The promoter of the popular Canadian grand prix has fallen behind in payments to suppliers, according to the Quebec newspaper La Presse. "It's true. I confirm it," said Francois Dumontier, the president and sole shareholder of the race promoter Octane Racing Group.
Dumontier secured the future of the Montreal race, held at Circuit Gilles Villeneuve, in 2009, but a new 10-year-old contract through 2024 began last year. "It was difficult this year despite a growth in ticket and corporate sales," he admits.
La Presse claims that, six months after the 2015 race, Octane still owes a six-digit sum to some key suppliers. "This is not unusual nor the first time it has happened," Dumontier insists. "These are people with whom we have done business for a long time. 99 per cent of them are still there and still wanting to do the grand prix," he said.
So he said the race's financial situation is not dire, declaring that he is "much less worried than two or three years ago". But in the past, when the race was promoted by Normand Legault, suppliers were always paid, La Presse said.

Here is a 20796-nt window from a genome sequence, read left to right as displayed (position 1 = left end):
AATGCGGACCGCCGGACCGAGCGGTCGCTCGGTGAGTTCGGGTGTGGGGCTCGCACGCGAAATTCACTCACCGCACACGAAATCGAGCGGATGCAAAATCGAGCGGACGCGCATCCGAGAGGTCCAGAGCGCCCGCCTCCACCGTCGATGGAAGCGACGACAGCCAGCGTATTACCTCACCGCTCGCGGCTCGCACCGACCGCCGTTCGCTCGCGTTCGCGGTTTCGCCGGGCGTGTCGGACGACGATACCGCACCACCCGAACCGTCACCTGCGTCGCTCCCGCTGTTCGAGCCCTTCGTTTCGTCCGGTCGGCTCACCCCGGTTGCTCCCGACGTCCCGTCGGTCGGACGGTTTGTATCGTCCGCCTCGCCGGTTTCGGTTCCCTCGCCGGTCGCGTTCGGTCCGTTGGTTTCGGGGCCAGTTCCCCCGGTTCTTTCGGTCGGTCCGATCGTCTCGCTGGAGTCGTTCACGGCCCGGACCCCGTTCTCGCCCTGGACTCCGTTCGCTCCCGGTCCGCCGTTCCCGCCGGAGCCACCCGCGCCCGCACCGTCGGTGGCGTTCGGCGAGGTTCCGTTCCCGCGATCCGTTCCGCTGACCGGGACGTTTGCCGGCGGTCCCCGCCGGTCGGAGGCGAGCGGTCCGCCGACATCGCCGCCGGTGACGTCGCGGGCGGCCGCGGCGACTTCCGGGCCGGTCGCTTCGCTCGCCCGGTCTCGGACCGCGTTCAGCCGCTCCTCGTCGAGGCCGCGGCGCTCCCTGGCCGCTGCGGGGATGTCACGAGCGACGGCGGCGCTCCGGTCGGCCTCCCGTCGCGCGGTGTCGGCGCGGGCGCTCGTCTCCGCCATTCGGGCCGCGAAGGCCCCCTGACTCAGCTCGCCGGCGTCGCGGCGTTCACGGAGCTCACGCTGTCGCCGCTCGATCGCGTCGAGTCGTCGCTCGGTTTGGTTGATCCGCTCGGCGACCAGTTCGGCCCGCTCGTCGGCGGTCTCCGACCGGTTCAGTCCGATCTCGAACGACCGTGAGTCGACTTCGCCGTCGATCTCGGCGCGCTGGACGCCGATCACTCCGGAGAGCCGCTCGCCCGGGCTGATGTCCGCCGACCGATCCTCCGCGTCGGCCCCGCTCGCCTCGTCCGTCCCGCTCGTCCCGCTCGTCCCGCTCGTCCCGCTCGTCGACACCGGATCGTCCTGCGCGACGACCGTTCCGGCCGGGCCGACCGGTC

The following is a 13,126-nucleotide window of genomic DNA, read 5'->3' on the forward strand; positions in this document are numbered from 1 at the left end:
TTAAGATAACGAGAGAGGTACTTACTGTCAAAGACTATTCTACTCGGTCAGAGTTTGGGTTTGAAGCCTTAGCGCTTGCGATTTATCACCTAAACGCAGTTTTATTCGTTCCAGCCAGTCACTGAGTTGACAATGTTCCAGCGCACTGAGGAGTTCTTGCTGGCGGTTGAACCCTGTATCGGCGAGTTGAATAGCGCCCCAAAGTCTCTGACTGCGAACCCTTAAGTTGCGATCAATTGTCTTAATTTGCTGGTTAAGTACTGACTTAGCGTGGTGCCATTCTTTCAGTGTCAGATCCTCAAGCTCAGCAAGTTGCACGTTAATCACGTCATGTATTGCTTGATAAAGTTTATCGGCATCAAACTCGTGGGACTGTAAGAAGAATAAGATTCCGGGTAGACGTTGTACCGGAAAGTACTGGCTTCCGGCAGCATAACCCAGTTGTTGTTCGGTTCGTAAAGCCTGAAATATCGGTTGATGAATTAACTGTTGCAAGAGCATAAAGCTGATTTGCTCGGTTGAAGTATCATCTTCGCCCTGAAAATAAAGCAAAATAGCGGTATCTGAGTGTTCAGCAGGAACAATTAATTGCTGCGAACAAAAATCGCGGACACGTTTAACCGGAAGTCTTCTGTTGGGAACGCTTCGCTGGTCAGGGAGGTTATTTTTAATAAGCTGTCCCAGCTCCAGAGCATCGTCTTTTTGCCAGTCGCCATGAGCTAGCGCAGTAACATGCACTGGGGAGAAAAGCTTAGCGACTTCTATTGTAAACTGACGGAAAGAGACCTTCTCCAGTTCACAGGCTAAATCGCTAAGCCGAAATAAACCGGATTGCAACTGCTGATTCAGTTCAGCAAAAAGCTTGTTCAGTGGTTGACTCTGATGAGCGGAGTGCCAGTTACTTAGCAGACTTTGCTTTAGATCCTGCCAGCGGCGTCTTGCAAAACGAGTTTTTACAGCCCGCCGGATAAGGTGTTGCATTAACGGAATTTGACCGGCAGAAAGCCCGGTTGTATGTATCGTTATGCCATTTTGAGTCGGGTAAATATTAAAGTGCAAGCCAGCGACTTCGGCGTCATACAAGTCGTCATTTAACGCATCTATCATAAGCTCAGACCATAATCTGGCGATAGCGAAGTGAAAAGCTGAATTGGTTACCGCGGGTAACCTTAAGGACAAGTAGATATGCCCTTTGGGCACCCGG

"These are two different worlds," Dumontier argued. "I am a 'mom and pop shop', an entrepreneur who took a chance with the grand prix in 2009. Unfortunately I have no fortune. Like any private contractor, when things are going well, everyone is super happy. When things go less well, an entrepreneur is required to work with his partners and suppliers."
He also claimed that the current financial environment and the terms of the contract with Bernie Ecclestone's Formula One Management are not ideally matched. "Structurally, the contract is clearly not optimal," said Dumontier. "I am very sure that Mr Ecclestone is a fine negotiator."
He said things would be much easier if the Canadian grand prix could secure a title sponsor, and had hoped to sign something up by Christmas. "I am obliged to put my patience to the test," said Dumontier. "I think it will come to fruition after the course of the Christmas holidays."
Dumontier also said his door is "wide open" for talks with potential new shareholders in Octane. "I think when an owner like the one in Austin (for the US GP), with a lot more financial resources than me, may lose his grand prix because it is not profitable, it shows it is a business where you can no longer be a 'mom and pop shop' like me," he declared.
Dumontier is also cheering on the Montreal-born driver Lance Stroll, who despite his tender age of 17 has just signed up as a test driver with Williams. "The Jacques Villeneuve years were certainly very good years for the grand prix," he said. (GMM)
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